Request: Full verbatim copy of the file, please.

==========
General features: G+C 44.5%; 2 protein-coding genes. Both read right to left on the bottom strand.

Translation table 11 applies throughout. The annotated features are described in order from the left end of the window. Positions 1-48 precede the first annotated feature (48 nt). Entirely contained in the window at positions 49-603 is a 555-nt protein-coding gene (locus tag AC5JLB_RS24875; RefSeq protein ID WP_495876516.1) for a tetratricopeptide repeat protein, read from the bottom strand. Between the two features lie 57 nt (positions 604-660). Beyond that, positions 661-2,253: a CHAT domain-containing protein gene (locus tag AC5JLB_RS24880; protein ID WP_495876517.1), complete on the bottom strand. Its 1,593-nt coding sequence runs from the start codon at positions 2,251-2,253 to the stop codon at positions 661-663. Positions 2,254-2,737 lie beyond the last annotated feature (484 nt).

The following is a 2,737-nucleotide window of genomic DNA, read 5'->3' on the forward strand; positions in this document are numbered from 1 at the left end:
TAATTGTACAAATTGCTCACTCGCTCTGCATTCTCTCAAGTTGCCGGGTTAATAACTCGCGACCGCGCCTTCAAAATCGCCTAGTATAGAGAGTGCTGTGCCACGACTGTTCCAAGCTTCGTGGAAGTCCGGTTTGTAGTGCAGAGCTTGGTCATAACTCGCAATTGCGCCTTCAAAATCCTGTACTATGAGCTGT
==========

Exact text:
General features: G+C 44.5%; 2 protein-coding genes. Both read right to left on the bottom strand.

Translation table 11 applies throughout. The annotated features are described in order from the left end of the window. Positions 1-48 precede the first annotated feature (48 nt). Entirely contained in the window at positions 49-603 is a 555-nt protein-coding gene (locus tag AC5JLB_RS24875; RefSeq protein ID WP_495876516.1) for a tetratricopeptide repeat protein, read from the bottom strand. Between the two features lie 57 nt (positions 604-660). Beyond that, positions 661-2,253: a CHAT domain-containing protein gene (locus tag AC5JLB_RS24880; protein ID WP_495876517.1), complete on the bottom strand. Its 1,593-nt coding sequence runs from the start codon at positions 2,251-2,253 to the stop codon at positions 661-663. Positions 2,254-2,737 lie beyond the last annotated feature (484 nt).

The following is a 2,737-nucleotide window of genomic DNA, read 5'->3' on the forward strand; positions in this document are numbered from 1 at the left end:
TAATTGTACAAATTGCTCACTCGCTCTGCATTCTCTCAAGTTGCCGGGTTAATAACTCGCGACCGCGCCTTCAAAATCGCCTAGTATAGAGAGTGCTGTGCCACGACTGTTCCAAGCTTCGTGGAAGTCCGGTTTGTAGTGCAGAGCTTGGTCATAACTCGCAATTGCGCCTTCAAAATCCTGTACTATGAGCTGT